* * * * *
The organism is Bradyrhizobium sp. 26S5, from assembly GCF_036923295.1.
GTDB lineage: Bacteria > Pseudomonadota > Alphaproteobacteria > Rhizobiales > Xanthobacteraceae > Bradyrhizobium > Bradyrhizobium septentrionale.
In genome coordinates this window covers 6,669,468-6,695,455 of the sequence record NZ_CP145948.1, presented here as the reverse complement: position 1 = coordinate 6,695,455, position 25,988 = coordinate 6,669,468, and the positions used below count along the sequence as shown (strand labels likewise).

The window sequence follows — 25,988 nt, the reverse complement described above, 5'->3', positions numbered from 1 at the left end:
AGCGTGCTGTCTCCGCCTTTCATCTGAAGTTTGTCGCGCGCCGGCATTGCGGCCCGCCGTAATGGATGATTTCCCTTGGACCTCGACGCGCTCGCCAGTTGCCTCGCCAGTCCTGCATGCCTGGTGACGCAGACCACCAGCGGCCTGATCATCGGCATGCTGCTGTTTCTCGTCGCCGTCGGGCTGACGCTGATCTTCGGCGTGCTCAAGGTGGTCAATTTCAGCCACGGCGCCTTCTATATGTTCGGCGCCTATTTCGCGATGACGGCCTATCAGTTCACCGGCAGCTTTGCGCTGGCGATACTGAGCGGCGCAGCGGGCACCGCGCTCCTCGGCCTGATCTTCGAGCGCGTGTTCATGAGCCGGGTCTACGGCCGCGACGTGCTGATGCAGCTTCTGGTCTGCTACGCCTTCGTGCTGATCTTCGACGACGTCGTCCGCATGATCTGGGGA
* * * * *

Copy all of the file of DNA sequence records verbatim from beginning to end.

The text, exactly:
The organism is Bradyrhizobium sp. 26S5, from assembly GCF_036923295.1.
GTDB lineage: Bacteria > Pseudomonadota > Alphaproteobacteria > Rhizobiales > Xanthobacteraceae > Bradyrhizobium > Bradyrhizobium septentrionale.
In genome coordinates this window covers 6,669,468-6,695,455 of the sequence record NZ_CP145948.1, presented here as the reverse complement: position 1 = coordinate 6,695,455, position 25,988 = coordinate 6,669,468, and the positions used below count along the sequence as shown (strand labels likewise).

The window sequence follows — 25,988 nt, the reverse complement described above, 5'->3', positions numbered from 1 at the left end:
AGCGTGCTGTCTCCGCCTTTCATCTGAAGTTTGTCGCGCGCCGGCATTGCGGCCCGCCGTAATGGATGATTTCCCTTGGACCTCGACGCGCTCGCCAGTTGCCTCGCCAGTCCTGCATGCCTGGTGACGCAGACCACCAGCGGCCTGATCATCGGCATGCTGCTGTTTCTCGTCGCCGTCGGGCTGACGCTGATCTTCGGCGTGCTCAAGGTGGTCAATTTCAGCCACGGCGCCTTCTATATGTTCGGCGCCTATTTCGCGATGACGGCCTATCAGTTCACCGGCAGCTTTGCGCTGGCGATACTGAGCGGCGCAGCGGGCACCGCGCTCCTCGGCCTGATCTTCGAGCGCGTGTTCATGAGCCGGGTCTACGGCCGCGACGTGCTGATGCAGCTTCTGGTCTGCTACGCCTTCGTGCTGATCTTCGACGACGTCGTCCGCATGATCTGGGGA